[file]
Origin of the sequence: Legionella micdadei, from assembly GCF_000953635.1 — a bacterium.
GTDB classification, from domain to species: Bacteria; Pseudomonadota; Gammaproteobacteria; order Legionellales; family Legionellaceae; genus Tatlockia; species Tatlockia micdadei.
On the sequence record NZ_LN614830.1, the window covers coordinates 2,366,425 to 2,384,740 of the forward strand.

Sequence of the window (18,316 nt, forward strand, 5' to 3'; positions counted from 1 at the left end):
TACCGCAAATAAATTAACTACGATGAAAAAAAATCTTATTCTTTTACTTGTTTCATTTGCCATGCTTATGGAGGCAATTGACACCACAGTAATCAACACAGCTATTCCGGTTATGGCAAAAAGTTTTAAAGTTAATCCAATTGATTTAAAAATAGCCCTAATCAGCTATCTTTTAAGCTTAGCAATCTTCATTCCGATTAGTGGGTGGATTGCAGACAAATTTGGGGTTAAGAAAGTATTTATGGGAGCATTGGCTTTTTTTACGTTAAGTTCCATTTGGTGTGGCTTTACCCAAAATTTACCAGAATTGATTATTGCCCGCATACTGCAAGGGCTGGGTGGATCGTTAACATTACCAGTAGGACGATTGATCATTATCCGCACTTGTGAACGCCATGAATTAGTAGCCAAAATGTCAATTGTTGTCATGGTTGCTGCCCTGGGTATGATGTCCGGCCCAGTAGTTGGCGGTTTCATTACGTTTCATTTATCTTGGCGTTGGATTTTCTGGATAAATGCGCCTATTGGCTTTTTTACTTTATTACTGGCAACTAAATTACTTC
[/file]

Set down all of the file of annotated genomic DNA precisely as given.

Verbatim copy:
Origin of the sequence: Legionella micdadei, from assembly GCF_000953635.1 — a bacterium.
GTDB classification, from domain to species: Bacteria; Pseudomonadota; Gammaproteobacteria; order Legionellales; family Legionellaceae; genus Tatlockia; species Tatlockia micdadei.
On the sequence record NZ_LN614830.1, the window covers coordinates 2,366,425 to 2,384,740 of the forward strand.

Sequence of the window (18,316 nt, forward strand, 5' to 3'; positions counted from 1 at the left end):
TACCGCAAATAAATTAACTACGATGAAAAAAAATCTTATTCTTTTACTTGTTTCATTTGCCATGCTTATGGAGGCAATTGACACCACAGTAATCAACACAGCTATTCCGGTTATGGCAAAAAGTTTTAAAGTTAATCCAATTGATTTAAAAATAGCCCTAATCAGCTATCTTTTAAGCTTAGCAATCTTCATTCCGATTAGTGGGTGGATTGCAGACAAATTTGGGGTTAAGAAAGTATTTATGGGAGCATTGGCTTTTTTTACGTTAAGTTCCATTTGGTGTGGCTTTACCCAAAATTTACCAGAATTGATTATTGCCCGCATACTGCAAGGGCTGGGTGGATCGTTAACATTACCAGTAGGACGATTGATCATTATCCGCACTTGTGAACGCCATGAATTAGTAGCCAAAATGTCAATTGTTGTCATGGTTGCTGCCCTGGGTATGATGTCCGGCCCAGTAGTTGGCGGTTTCATTACGTTTCATTTATCTTGGCGTTGGATTTTCTGGATAAATGCGCCTATTGGCTTTTTTACTTTATTACTGGCAACTAAATTACTTC